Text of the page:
This past week my friend Tim Keesee and I met for coffee. He was excited to tell me that he has a new book coming out at the end of May. The book has the same name as his award-winning DVD series — Dispatches from the Front. There are currently 6 DVDs, and a 7th one will be coming out this summer telling what Tim saw and learned in North Africa.
Here is the first paragraph about the DVD series from the webpage:
Believers everywhere desperately need a renewed vision of Christ and the unstoppable advance of His saving work in all the earth. Our view of God’s Kingdom is often too small and limited to what we have experienced. Dispatches from the Front highlights the marvelous extent, diversity, and unity of Christ’s Kingdom in our world. The journal format of each episode underscores the daily unfolding of God’s activity on the “frontlines,” bringing viewers up-close with sights and sounds from distant corners of the Kingdom.
If you have never viewed any of the DVD's, you need to! If you have viewed them, you know what a masterful storyteller Tim is. His training and background as a historian, his gifts of observation and journaling, his openness to understanding cultures foreign to his own, and especially his ability to paint vivid images with words make the video series go far beyond being merely informative (which the most definitely are!). The images and word pictures reach into the very hearts of the viewers as they meet fellow believers who are on the frontlines, following and serving Christ.
I asked Tim for permission to give my blog readers a taste of his new book. Here is a section of the Prologue that he penned while visiting his native Danville, VA:
"A train calls to me in the night silence. For as long as I can remember, it has provided the music—and my pen the words—to a restless life. A million miles later, I'm back where I grew up—and the train's whistle is as sweet and lonely as ever....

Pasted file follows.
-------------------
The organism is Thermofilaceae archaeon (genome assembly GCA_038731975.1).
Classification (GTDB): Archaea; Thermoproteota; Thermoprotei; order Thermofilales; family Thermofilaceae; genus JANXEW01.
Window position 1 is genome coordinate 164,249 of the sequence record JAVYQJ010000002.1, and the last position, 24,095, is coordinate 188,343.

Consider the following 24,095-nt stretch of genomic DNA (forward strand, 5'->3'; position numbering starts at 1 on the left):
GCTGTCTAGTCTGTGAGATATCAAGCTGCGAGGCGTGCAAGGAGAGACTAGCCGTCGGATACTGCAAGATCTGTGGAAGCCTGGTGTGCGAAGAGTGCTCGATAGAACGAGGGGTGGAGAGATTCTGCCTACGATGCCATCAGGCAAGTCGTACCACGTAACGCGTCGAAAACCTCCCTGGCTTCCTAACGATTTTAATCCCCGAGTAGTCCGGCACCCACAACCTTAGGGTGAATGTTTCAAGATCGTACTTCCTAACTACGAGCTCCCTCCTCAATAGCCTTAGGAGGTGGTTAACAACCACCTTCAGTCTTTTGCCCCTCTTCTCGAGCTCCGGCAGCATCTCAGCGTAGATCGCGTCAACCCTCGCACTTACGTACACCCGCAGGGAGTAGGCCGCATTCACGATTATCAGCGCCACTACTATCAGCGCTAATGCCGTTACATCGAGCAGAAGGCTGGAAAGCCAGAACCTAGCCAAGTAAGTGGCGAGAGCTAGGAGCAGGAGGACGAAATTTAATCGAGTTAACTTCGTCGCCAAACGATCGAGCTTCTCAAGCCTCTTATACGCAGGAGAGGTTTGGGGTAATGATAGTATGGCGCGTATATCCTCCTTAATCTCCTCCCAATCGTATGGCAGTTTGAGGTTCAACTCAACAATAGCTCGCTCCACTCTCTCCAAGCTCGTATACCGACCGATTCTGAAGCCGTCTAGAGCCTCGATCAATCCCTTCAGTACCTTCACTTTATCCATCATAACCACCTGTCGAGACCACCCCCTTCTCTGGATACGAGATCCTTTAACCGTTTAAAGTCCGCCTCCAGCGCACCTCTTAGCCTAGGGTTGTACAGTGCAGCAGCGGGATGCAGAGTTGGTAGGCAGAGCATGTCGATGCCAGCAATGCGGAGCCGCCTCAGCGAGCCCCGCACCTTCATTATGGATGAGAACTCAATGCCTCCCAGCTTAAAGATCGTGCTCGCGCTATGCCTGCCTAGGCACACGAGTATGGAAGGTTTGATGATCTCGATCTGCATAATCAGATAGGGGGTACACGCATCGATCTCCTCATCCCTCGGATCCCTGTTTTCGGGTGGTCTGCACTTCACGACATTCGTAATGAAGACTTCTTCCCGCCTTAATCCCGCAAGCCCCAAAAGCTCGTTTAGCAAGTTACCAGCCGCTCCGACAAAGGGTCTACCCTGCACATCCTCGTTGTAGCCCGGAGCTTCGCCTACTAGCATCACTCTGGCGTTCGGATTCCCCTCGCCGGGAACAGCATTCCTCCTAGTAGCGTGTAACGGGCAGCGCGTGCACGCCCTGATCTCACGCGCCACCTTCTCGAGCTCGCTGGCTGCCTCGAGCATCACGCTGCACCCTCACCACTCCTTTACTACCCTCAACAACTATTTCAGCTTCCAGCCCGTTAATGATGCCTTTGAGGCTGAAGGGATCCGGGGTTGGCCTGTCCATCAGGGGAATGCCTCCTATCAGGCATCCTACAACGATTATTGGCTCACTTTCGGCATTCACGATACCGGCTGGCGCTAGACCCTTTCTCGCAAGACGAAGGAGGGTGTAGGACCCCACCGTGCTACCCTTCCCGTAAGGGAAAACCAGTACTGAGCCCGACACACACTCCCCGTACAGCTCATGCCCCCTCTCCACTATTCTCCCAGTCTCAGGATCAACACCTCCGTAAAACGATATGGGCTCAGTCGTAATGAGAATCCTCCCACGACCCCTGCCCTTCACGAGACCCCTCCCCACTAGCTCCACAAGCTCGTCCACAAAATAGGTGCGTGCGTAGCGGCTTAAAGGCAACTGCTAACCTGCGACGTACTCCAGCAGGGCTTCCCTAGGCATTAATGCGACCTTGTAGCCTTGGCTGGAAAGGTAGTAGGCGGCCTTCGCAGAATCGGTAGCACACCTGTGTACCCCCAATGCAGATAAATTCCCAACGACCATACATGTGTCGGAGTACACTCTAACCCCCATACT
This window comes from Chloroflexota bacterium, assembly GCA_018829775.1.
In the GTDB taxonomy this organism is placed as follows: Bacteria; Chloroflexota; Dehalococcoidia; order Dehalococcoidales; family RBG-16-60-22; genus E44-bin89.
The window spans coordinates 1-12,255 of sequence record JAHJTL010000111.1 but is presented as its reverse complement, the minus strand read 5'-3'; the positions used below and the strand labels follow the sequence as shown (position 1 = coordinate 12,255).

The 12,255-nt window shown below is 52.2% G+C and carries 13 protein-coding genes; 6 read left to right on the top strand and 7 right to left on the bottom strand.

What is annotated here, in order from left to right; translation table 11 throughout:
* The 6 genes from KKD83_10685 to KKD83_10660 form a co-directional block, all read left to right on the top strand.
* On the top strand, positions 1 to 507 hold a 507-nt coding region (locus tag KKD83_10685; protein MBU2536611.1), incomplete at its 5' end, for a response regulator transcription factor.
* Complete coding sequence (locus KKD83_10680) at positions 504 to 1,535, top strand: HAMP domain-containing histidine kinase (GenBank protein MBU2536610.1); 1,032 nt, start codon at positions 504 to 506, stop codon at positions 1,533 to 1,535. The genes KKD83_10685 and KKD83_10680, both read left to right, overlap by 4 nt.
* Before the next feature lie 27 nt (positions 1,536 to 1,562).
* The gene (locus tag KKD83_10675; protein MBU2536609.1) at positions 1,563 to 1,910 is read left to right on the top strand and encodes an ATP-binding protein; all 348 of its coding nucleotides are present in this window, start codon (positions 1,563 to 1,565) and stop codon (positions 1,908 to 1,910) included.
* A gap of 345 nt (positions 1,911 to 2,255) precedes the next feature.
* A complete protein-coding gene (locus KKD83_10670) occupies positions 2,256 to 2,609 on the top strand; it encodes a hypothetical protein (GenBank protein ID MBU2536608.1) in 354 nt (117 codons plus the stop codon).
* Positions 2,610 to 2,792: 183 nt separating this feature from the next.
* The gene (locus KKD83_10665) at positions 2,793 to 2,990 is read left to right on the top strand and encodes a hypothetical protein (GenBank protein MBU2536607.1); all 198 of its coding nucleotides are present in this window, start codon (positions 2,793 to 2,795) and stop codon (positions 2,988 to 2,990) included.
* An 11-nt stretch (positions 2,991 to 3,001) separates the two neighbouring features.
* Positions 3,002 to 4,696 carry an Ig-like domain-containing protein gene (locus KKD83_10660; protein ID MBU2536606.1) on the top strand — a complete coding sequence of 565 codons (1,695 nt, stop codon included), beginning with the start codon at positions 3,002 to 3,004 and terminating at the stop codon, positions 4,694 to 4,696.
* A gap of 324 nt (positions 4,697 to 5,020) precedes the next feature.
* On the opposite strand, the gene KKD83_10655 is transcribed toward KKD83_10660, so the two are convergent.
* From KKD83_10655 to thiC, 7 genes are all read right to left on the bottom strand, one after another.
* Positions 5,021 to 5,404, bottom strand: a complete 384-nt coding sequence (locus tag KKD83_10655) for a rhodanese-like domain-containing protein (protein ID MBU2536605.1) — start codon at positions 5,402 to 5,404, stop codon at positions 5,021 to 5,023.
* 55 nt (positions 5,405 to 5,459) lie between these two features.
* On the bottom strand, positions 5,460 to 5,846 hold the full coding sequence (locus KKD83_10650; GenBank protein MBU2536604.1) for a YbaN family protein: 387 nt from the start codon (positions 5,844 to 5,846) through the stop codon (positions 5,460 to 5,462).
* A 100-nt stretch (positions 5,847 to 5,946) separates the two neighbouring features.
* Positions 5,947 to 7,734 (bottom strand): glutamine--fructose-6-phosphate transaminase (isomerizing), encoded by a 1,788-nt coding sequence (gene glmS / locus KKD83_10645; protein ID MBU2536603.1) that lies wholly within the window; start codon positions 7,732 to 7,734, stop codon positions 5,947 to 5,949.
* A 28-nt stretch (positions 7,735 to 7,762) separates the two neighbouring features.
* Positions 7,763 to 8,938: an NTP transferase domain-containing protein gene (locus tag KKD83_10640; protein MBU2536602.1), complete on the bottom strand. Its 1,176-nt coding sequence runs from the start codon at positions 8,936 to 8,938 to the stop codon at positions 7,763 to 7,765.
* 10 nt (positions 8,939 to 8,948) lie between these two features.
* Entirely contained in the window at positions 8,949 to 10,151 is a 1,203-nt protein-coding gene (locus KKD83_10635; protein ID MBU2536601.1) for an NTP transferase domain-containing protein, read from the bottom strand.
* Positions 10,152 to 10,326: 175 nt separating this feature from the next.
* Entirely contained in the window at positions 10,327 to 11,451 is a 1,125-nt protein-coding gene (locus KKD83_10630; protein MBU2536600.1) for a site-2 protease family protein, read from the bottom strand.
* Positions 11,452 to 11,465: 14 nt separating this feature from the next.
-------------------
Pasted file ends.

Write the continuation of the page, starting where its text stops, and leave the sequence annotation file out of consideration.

"Mama used to play hymns on a beaten-up piano with a keyboard that looked like an ugly grin—its ivories yellowed, cracked, or missing. I remember how pretty she was at the piano. She had a lilting style that made me sing, even when I was too young to read. An old plaque still hangs on the living room wall: "The way of the Cross leads home." Mama has finished that journey, and yet tonight on this side, amid the clutter of memories and the mocking monotony of a ticking clock, I miss her.
"One of the things I love her for is that she gave me to the Lord—which meant that she had to let me go. Travel just wasn't in our family's DNA. Our roots run deep in the red clay of the Virginia foothills. Only things like world wars and great depressions could move us away, but always we came back to these familiar hills. I was the first in ten generations to leave Virginia. So even though Mama did not understand my wanderlust, like Hannnah, she had given her son to the Lord, and she kept her word, even when it hurt. She bought a globe—it's still here on the dresser—and over the years, she traced the paths of her promise.
"And so, I've gone far from this place. A sixteen-year-old sailor who used to be me looks down from the shelf. The picture is faded, but I still smell the salt. Back then, my small world suddenly became as vast as the ocean. And everything I saw I wrote about, filling in the blanks that only imagination could attempt before.